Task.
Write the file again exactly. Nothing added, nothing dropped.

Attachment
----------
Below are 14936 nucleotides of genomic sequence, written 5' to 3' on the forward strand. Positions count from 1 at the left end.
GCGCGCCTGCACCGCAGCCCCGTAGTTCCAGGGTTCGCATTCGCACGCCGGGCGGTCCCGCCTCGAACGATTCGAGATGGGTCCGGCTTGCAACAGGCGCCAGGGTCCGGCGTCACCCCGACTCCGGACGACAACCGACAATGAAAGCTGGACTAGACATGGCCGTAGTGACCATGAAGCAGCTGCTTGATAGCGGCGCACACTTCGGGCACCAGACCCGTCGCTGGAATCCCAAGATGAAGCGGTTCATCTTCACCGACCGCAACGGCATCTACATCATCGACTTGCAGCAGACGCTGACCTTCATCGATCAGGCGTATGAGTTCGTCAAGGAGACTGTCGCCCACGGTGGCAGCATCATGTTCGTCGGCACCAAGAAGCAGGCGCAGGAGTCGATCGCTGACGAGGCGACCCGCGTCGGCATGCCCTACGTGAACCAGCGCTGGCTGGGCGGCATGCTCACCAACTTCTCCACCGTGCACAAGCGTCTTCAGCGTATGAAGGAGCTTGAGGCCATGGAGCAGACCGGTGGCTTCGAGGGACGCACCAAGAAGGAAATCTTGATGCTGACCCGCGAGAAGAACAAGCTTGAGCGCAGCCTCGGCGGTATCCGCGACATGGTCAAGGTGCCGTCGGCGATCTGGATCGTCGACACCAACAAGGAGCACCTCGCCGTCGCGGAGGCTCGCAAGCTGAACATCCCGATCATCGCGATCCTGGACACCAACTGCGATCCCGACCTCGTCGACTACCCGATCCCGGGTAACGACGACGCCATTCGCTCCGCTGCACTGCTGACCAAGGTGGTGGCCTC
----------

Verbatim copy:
Below are 14936 nucleotides of genomic sequence, written 5' to 3' on the forward strand. Positions count from 1 at the left end.
GCGCGCCTGCACCGCAGCCCCGTAGTTCCAGGGTTCGCATTCGCACGCCGGGCGGTCCCGCCTCGAACGATTCGAGATGGGTCCGGCTTGCAACAGGCGCCAGGGTCCGGCGTCACCCCGACTCCGGACGACAACCGACAATGAAAGCTGGACTAGACATGGCCGTAGTGACCATGAAGCAGCTGCTTGATAGCGGCGCACACTTCGGGCACCAGACCCGTCGCTGGAATCCCAAGATGAAGCGGTTCATCTTCACCGACCGCAACGGCATCTACATCATCGACTTGCAGCAGACGCTGACCTTCATCGATCAGGCGTATGAGTTCGTCAAGGAGACTGTCGCCCACGGTGGCAGCATCATGTTCGTCGGCACCAAGAAGCAGGCGCAGGAGTCGATCGCTGACGAGGCGACCCGCGTCGGCATGCCCTACGTGAACCAGCGCTGGCTGGGCGGCATGCTCACCAACTTCTCCACCGTGCACAAGCGTCTTCAGCGTATGAAGGAGCTTGAGGCCATGGAGCAGACCGGTGGCTTCGAGGGACGCACCAAGAAGGAAATCTTGATGCTGACCCGCGAGAAGAACAAGCTTGAGCGCAGCCTCGGCGGTATCCGCGACATGGTCAAGGTGCCGTCGGCGATCTGGATCGTCGACACCAACAAGGAGCACCTCGCCGTCGCGGAGGCTCGCAAGCTGAACATCCCGATCATCGCGATCCTGGACACCAACTGCGATCCCGACCTCGTCGACTACCCGATCCCGGGTAACGACGACGCCATTCGCTCCGCTGCACTGCTGACCAAGGTGGTGGCCTC